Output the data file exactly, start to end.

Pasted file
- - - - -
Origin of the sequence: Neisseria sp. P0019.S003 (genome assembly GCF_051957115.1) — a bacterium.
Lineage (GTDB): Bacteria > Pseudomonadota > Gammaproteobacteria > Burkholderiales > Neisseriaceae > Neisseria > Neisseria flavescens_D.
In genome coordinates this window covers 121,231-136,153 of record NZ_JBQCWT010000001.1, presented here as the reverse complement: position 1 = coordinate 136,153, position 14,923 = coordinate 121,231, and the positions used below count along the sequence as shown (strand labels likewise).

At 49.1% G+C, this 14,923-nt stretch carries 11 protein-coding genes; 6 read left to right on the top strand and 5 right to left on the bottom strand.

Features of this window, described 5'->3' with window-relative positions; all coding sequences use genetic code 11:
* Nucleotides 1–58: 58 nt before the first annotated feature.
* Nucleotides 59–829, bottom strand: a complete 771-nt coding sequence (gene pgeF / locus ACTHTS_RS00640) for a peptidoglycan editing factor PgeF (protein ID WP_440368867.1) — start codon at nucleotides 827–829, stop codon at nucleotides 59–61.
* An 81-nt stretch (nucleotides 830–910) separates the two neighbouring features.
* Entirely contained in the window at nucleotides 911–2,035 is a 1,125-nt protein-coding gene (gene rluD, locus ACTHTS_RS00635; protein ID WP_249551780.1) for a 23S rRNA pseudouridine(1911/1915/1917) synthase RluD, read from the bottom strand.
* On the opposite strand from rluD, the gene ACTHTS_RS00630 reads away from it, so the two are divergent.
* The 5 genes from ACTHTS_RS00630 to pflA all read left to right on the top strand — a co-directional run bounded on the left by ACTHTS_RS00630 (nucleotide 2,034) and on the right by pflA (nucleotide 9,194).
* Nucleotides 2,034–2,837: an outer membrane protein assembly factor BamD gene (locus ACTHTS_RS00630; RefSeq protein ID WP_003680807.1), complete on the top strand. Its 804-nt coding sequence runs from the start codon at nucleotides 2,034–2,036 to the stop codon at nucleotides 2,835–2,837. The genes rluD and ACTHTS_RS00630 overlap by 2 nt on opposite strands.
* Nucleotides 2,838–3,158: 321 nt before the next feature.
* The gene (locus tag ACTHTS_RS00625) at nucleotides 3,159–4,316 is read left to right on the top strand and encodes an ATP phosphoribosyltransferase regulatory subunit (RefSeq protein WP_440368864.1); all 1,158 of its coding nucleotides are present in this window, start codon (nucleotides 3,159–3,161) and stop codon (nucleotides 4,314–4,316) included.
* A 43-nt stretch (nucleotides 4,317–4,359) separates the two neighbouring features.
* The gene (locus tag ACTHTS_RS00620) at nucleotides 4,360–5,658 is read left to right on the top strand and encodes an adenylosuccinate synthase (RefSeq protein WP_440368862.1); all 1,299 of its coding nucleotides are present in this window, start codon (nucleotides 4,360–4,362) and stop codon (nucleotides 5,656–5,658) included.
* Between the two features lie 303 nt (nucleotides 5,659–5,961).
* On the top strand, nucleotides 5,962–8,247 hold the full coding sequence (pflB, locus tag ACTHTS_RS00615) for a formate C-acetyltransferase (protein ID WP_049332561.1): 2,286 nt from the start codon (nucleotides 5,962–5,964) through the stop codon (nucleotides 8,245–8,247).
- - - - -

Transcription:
Origin of the sequence: Neisseria sp. P0019.S003 (genome assembly GCF_051957115.1) — a bacterium.
Lineage (GTDB): Bacteria > Pseudomonadota > Gammaproteobacteria > Burkholderiales > Neisseriaceae > Neisseria > Neisseria flavescens_D.
In genome coordinates this window covers 121,231-136,153 of record NZ_JBQCWT010000001.1, presented here as the reverse complement: position 1 = coordinate 136,153, position 14,923 = coordinate 121,231, and the positions used below count along the sequence as shown (strand labels likewise).

At 49.1% G+C, this 14,923-nt stretch carries 11 protein-coding genes; 6 read left to right on the top strand and 5 right to left on the bottom strand.

Features of this window, described 5'->3' with window-relative positions; all coding sequences use genetic code 11:
* Nucleotides 1–58: 58 nt before the first annotated feature.
* Nucleotides 59–829, bottom strand: a complete 771-nt coding sequence (gene pgeF / locus ACTHTS_RS00640) for a peptidoglycan editing factor PgeF (protein ID WP_440368867.1) — start codon at nucleotides 827–829, stop codon at nucleotides 59–61.
* An 81-nt stretch (nucleotides 830–910) separates the two neighbouring features.
* Entirely contained in the window at nucleotides 911–2,035 is a 1,125-nt protein-coding gene (gene rluD, locus ACTHTS_RS00635; protein ID WP_249551780.1) for a 23S rRNA pseudouridine(1911/1915/1917) synthase RluD, read from the bottom strand.
* On the opposite strand from rluD, the gene ACTHTS_RS00630 reads away from it, so the two are divergent.
* The 5 genes from ACTHTS_RS00630 to pflA all read left to right on the top strand — a co-directional run bounded on the left by ACTHTS_RS00630 (nucleotide 2,034) and on the right by pflA (nucleotide 9,194).
* Nucleotides 2,034–2,837: an outer membrane protein assembly factor BamD gene (locus ACTHTS_RS00630; RefSeq protein ID WP_003680807.1), complete on the top strand. Its 804-nt coding sequence runs from the start codon at nucleotides 2,034–2,036 to the stop codon at nucleotides 2,835–2,837. The genes rluD and ACTHTS_RS00630 overlap by 2 nt on opposite strands.
* Nucleotides 2,838–3,158: 321 nt before the next feature.
* The gene (locus tag ACTHTS_RS00625) at nucleotides 3,159–4,316 is read left to right on the top strand and encodes an ATP phosphoribosyltransferase regulatory subunit (RefSeq protein WP_440368864.1); all 1,158 of its coding nucleotides are present in this window, start codon (nucleotides 3,159–3,161) and stop codon (nucleotides 4,314–4,316) included.
* A 43-nt stretch (nucleotides 4,317–4,359) separates the two neighbouring features.
* The gene (locus tag ACTHTS_RS00620) at nucleotides 4,360–5,658 is read left to right on the top strand and encodes an adenylosuccinate synthase (RefSeq protein WP_440368862.1); all 1,299 of its coding nucleotides are present in this window, start codon (nucleotides 4,360–4,362) and stop codon (nucleotides 5,656–5,658) included.
* Between the two features lie 303 nt (nucleotides 5,659–5,961).
* On the top strand, nucleotides 5,962–8,247 hold the full coding sequence (pflB, locus tag ACTHTS_RS00615) for a formate C-acetyltransferase (protein ID WP_049332561.1): 2,286 nt from the start codon (nucleotides 5,962–5,964) through the stop codon (nucleotides 8,245–8,247).